The federal stimulus package provided at least $60 billion dollars to develop environmentally sustainable projects. There are state incentives as well. So, the idea behind Wilmington's Green Enterprise Zone was to prepare the town to take advantage of all the funding on offer. Emily McCord sat in on a community meeting, and as part of her series, Wilmington's Homegrown Hope, she reports on how the town is moving forward with going green.
Clinton County has the highest unemployment rate in Ohio. A local agriculture program called Grow Food Grow Hope in Wilmington is helping during the worst economic crisis the town has seen since the Great Depression. Yesterday, WYSO's Emily McCord reported on how the program is feeding families as they learn how to garden for food. She continues her series "Wilmington's Homegrown Hope" at the local farmers market where selling produce and goods is more important than ever.
Last year, Wilmington College received stimulus money from the Americorps Vista program to bring in volunteers for a project called "Grow Food Grow Hope". The goal is use local agriculture to help struggling families get food. Yesterday, as part of her series "Wilmington's Homegrown Hope", Emily McCord introduced us to Eric Guindon, who returned to work on the project. Today, Emily follows Eric to the backyard of one family that needs a garden.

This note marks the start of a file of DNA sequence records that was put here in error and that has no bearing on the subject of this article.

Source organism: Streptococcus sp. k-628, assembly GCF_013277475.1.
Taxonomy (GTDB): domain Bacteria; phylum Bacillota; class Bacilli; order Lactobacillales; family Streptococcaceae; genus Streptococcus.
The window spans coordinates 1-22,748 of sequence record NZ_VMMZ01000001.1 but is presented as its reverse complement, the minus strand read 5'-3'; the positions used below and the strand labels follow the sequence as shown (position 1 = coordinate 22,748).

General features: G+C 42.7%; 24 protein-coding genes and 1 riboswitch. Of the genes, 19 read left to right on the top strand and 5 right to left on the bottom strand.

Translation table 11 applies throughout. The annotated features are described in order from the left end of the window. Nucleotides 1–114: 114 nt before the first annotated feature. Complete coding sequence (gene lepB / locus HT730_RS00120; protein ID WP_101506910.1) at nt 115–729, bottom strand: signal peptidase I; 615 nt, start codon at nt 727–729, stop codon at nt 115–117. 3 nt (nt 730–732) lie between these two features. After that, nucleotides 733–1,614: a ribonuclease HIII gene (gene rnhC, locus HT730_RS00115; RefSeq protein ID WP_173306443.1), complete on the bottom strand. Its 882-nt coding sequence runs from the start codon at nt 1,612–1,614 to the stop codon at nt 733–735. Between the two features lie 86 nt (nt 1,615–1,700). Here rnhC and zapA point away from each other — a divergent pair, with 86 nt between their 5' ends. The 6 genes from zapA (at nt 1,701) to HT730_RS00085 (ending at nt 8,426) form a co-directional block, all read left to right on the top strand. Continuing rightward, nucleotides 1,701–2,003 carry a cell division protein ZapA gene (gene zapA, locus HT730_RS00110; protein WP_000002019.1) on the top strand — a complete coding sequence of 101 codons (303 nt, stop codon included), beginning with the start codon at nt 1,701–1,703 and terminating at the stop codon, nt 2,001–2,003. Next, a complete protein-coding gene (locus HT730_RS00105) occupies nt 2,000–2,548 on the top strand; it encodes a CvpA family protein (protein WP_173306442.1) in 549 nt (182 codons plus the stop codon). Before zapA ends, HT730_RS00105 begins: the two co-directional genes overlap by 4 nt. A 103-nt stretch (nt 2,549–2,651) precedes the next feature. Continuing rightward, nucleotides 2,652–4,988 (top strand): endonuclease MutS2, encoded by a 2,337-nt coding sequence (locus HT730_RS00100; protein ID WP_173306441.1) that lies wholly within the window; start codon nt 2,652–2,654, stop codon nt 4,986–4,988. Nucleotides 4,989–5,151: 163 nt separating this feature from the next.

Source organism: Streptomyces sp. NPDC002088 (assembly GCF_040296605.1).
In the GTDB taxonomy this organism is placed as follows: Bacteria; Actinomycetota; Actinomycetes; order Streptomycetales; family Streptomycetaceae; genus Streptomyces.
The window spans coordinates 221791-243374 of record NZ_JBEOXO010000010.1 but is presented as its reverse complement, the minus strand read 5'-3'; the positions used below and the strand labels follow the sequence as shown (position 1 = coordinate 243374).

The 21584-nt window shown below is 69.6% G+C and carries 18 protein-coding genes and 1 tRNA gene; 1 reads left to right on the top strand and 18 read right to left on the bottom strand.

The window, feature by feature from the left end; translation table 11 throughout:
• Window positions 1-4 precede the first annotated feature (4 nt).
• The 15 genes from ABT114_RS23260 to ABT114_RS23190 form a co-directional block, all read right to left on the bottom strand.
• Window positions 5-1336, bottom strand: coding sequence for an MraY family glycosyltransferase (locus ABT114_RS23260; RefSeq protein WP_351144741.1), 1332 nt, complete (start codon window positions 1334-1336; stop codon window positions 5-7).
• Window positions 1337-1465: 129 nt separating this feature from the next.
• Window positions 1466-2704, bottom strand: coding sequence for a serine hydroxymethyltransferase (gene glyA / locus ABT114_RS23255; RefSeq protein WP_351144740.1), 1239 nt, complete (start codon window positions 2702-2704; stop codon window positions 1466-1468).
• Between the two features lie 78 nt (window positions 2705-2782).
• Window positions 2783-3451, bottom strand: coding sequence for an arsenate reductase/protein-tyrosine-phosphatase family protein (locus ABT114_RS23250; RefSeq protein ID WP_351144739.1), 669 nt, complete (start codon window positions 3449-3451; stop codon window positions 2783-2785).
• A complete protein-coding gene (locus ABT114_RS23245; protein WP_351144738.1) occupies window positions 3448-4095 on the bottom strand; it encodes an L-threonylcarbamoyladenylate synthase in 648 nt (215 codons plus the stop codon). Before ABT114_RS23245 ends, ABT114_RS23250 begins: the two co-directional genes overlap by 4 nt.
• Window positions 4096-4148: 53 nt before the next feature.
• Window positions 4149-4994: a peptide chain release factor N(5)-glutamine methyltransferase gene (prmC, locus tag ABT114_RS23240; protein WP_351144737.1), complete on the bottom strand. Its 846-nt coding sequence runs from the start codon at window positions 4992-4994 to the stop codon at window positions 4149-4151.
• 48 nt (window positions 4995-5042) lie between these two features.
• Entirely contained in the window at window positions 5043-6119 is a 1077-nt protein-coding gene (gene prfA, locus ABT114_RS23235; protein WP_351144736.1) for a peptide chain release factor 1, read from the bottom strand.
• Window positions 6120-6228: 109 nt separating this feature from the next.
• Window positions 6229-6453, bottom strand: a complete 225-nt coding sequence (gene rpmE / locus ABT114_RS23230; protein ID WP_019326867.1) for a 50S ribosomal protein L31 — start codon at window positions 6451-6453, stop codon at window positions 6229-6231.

The state of Ohio is awarding one million dollars in stimulus money to Wilmington to invest in energy efficient projects. The money comes as the town is at crossroads. It celebrates its bicentennial this year, but it's also reeling from devastating job loss in the wake of DHL leaving the town. Emily McCord first started reporting on Wilmington's transformation more than a year ago, and this week she brings us her series "Wilmington Homegrown Hope"
Thursday night, Wilmington officially became a "Green Enterprise Zone". It adopted the plan in response to DHL moving its operations and taking more than 9000 jobs elsewhere. That's where Mark Rembert and Taylor Stuckert come in. They're two recent college graduates who put aside their plans for the Peace Corps to help save their hometown by helping Wilmington go green.